So we can’t really count on the nurse or doctor¬†knowing what to do to turn our babies during labour. This is why it is really beneficial to know beforehand what WE, as mothers, can do to help our little ones into the world in a safer, less traumatic way.

(And, I know most hospitals automatically deliver breech babies by Caesarean, but I was surprised to find out that turning a breech baby is very possible, with much less risk than a Caesarean, even during labour.)

Sorry for the long-winded post, but I hope it will help any moms-to-be and their babies to have a safer, less painful birth.

Knowledge is power, right?

Here are some more links on Optimal Fetal Positioning and different techniques to use during pregnancy and labour:

Best Labour and Birth Positions РGiving Birth Naturally (a wonderful site with TONS of information on natural birth)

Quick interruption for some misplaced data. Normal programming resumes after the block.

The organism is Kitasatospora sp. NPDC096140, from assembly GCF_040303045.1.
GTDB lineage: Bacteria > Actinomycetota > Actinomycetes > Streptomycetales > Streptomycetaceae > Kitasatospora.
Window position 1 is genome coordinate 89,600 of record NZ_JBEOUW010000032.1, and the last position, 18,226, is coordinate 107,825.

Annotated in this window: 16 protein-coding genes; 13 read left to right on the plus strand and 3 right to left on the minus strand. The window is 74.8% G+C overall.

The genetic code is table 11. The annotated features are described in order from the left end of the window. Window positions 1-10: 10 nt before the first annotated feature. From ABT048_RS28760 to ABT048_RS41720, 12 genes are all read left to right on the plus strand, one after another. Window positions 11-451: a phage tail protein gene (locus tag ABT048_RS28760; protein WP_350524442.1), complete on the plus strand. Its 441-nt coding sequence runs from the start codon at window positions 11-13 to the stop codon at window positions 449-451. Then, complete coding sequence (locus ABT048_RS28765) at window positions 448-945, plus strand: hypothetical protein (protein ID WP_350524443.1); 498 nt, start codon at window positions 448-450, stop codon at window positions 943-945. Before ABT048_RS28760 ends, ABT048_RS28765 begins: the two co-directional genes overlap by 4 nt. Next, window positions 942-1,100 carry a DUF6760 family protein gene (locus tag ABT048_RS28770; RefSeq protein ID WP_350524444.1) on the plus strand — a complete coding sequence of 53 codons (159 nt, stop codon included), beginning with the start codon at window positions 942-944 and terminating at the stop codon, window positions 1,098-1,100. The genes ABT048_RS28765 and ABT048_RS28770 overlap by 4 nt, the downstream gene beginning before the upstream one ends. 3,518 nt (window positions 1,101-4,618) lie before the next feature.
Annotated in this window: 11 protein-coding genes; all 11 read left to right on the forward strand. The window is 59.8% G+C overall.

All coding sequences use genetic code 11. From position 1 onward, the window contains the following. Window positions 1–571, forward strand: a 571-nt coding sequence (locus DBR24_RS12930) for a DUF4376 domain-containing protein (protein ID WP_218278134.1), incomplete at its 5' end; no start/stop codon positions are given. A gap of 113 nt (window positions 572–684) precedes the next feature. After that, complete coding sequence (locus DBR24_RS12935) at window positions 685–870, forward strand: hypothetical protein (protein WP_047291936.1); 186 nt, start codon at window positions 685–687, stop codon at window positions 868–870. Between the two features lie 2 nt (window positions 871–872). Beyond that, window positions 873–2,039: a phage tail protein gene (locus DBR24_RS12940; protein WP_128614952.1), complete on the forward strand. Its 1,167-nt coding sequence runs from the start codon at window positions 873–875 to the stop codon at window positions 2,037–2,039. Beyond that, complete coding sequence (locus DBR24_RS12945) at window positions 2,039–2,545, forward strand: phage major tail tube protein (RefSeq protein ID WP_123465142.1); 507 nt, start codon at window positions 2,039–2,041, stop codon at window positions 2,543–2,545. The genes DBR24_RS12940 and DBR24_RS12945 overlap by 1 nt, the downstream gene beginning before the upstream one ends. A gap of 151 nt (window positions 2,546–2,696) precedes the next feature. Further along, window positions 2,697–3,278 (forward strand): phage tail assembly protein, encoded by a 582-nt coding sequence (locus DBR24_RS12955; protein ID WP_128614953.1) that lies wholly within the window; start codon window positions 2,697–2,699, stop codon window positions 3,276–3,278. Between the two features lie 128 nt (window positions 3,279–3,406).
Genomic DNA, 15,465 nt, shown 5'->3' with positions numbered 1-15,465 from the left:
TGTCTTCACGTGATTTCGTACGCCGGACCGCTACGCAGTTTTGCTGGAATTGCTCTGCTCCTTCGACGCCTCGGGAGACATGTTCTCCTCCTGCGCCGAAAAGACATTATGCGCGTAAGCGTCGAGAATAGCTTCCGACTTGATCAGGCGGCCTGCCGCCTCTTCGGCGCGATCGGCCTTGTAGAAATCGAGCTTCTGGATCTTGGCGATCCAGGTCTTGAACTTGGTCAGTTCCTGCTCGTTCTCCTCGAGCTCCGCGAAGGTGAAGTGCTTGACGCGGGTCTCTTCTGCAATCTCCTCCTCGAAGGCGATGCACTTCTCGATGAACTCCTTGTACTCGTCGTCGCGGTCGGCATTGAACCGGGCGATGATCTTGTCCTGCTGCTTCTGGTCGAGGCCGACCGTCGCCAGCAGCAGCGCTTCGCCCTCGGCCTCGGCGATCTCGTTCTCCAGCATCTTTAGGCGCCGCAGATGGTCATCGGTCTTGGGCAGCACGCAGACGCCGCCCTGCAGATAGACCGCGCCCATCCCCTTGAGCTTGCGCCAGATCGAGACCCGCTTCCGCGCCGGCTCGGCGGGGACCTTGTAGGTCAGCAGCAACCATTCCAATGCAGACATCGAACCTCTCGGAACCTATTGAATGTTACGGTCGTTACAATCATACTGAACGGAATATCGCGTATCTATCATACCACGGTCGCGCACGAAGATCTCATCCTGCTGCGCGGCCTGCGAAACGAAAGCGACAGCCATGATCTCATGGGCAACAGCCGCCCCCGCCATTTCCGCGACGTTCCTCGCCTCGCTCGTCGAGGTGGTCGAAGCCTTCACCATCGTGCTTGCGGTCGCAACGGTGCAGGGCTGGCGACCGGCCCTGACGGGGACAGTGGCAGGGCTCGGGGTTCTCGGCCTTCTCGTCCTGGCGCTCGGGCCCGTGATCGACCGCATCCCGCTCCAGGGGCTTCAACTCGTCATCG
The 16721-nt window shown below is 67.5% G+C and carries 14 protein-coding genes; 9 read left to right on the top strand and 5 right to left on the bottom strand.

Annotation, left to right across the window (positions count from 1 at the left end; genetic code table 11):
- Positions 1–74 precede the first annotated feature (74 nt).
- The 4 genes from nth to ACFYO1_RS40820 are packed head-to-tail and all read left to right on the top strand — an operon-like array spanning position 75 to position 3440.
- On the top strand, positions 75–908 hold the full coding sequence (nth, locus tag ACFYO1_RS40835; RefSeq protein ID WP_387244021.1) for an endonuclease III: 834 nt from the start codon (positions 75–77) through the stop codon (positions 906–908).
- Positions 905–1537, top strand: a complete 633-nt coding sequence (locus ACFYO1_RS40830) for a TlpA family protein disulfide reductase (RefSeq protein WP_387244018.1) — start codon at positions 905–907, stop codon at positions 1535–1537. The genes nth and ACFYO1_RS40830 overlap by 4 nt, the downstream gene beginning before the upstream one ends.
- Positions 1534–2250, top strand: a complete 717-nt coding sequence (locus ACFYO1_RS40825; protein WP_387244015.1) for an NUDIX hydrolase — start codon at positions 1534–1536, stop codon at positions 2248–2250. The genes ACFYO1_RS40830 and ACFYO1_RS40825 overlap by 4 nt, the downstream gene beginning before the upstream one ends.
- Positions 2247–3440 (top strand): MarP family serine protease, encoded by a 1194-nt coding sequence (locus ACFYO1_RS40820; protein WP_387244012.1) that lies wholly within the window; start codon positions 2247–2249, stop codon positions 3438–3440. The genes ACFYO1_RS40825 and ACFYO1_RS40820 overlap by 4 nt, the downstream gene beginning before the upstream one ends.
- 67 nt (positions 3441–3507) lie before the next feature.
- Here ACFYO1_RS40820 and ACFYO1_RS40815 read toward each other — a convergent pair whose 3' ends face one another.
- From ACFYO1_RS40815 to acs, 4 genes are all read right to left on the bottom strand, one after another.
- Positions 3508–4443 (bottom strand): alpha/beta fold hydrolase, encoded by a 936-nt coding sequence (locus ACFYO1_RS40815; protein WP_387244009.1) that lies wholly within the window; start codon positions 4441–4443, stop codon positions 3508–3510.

How to Prevent a Posterior Labour

Optimal Fetal Positioning

Spinning Babies Techniques

 

Linked up to Growing Home | Teach Me Tuesdays

Parenting Toddlers

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The toddler years can be challenging… I’m right in the middle of¬†them myself. There are days when all I want to do is find a corner and cry out of frustration. Please tell me I’m not the only one?!

But I’ve learned a lot about being a mother in the last 4 years and have realized that the key to any day going successfully is how I handle myself. A calm, stress-free mother is essential to any happiness in the home.